It is more bad news and can we expect anything else but more bad news?
What is described as the lean season has started.
9.7 million people are projected to be food insecure in Burkina Faso, Mali, and Niger, and the situation is deteriorating fast.
“In Niger food consumption is already very degraded in almost all regions, and the emergency thresholds set by World Health Organisation for global acute malnutrition and severe acute malnutrition have already been exceeded” warns Mohamed Bah, Country Director in Niger, before adding: “Now, the response to the food crisis has become our top priority.”
In Burkina Faso and Mali, the trend is worsening as well, as the armed conflict continues to expand. Agricultural output forecasts show a 12% drop in regional cereal production compared to last year, with Niger (-36 %) reporting the steepest decline.
“2021 saw a drastic increase in humanitarian needs in the Central Sahel, reaching 14.7 million people in need of life-saving assistance early 20224 , at the same time only 41% of the funds required by the humanitarian community to respond to urgent needs in the Central Sahel were met, and even only 38% for Mali”
As of 27 June, the three countries' Humanitarian Response Plans were only 15% funded, according to OCHA. “Mobilization of international public opinion, governments, and donors is highly needed. Beyond Ukraine, the Central Sahel crisis demands attention more than ever before, and especially to avert a full-blown food crisis”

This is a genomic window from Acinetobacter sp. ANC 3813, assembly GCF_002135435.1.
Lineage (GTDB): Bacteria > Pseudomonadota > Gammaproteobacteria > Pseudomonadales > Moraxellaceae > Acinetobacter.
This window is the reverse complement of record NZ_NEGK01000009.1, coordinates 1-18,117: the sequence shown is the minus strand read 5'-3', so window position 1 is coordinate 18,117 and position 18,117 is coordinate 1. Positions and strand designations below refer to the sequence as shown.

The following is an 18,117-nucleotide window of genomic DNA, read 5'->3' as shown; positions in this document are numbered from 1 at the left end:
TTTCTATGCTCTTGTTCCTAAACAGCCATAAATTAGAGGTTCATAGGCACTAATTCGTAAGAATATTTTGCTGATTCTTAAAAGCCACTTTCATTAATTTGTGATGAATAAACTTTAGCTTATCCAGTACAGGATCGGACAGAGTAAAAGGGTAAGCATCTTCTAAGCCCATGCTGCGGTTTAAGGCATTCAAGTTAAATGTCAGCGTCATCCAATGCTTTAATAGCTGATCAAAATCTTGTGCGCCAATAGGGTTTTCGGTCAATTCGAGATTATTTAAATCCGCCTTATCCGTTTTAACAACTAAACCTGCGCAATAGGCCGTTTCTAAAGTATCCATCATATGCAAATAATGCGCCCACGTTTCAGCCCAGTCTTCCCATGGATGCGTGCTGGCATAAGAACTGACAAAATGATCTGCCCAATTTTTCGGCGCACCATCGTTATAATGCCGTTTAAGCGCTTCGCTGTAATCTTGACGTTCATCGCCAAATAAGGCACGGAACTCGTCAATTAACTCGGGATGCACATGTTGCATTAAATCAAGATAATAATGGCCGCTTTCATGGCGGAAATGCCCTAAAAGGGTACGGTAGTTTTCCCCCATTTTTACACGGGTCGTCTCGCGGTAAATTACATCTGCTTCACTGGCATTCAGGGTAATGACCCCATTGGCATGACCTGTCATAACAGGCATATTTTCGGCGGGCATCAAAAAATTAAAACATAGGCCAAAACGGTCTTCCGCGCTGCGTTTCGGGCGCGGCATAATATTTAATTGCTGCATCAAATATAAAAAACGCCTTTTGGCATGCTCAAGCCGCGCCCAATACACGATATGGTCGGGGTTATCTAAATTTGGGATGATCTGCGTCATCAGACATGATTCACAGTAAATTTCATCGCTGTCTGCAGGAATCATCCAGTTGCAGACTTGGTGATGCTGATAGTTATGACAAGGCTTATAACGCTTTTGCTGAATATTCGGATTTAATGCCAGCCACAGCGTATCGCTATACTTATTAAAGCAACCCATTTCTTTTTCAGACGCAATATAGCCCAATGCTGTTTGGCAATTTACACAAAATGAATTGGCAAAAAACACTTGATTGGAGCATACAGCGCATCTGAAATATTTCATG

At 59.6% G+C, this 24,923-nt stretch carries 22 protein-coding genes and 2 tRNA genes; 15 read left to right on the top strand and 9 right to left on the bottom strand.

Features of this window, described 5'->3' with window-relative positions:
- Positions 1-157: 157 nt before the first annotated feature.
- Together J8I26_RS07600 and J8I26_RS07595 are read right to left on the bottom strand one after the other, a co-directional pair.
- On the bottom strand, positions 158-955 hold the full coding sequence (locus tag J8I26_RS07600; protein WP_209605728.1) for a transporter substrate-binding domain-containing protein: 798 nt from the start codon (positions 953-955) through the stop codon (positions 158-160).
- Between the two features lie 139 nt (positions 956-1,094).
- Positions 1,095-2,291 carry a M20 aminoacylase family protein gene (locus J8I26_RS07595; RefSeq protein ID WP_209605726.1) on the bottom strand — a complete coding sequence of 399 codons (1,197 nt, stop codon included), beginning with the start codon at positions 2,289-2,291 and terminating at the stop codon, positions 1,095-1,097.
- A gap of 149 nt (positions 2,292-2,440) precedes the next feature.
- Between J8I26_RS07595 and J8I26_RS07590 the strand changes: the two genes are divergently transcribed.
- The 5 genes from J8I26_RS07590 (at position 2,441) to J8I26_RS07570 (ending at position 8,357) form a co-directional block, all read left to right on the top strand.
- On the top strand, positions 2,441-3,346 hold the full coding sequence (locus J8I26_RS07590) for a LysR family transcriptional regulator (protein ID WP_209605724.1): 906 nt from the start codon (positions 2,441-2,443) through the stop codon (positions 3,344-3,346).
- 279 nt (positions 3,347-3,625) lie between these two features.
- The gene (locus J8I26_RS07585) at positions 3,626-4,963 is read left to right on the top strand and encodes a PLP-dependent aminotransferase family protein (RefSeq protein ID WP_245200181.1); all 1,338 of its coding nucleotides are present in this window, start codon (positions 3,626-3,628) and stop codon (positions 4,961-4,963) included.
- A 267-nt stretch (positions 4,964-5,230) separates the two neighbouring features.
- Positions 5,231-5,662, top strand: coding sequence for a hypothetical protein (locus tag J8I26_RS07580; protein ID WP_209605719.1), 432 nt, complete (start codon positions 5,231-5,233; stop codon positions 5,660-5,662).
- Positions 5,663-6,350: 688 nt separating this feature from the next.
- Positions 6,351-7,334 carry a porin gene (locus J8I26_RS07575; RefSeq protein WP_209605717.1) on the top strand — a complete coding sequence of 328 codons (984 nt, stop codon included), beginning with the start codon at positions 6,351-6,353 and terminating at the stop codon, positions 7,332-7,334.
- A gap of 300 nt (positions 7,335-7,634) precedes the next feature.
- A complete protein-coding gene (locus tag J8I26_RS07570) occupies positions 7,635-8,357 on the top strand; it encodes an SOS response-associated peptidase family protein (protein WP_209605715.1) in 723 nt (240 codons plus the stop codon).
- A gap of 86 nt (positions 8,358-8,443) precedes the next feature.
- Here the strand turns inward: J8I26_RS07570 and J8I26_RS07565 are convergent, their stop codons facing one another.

In the Central Sahel prolonged conflict is the main driver of a dramatic food crisis, combined with an ever-increasing mass displacement, global food shortages and climate shocks.
Yaouba Kaigama, Country Director in Burkina Faso, adds about the current situation: “In addition to attacks on civilians, non-state armed groups loot and destroy crops, steal livestock, and extort money from communities, starving hundreds of thousands of families. Markets in affected areas are no longer functional or operate at a slower pace.”
Prices for agricultural items including fertiliser are also progressively skyrocketing, impacting agricultural production and crops. The scaling up of the response to meet the urgent needs of people is hampered by an insufficiency of funding, and the crisis is outpacing the response.
“We would like to call on the attention of the humanitarian community to the specific and serious consequences of the food crisis on girls, which further expose them to all forms of gender-based violence and put their future at risk. They have unique needs which are overlooked, with devastating consequences on their wellbeing, in particular when they live in crisis settings for years” says Constant Tchona, Country Director in Mali.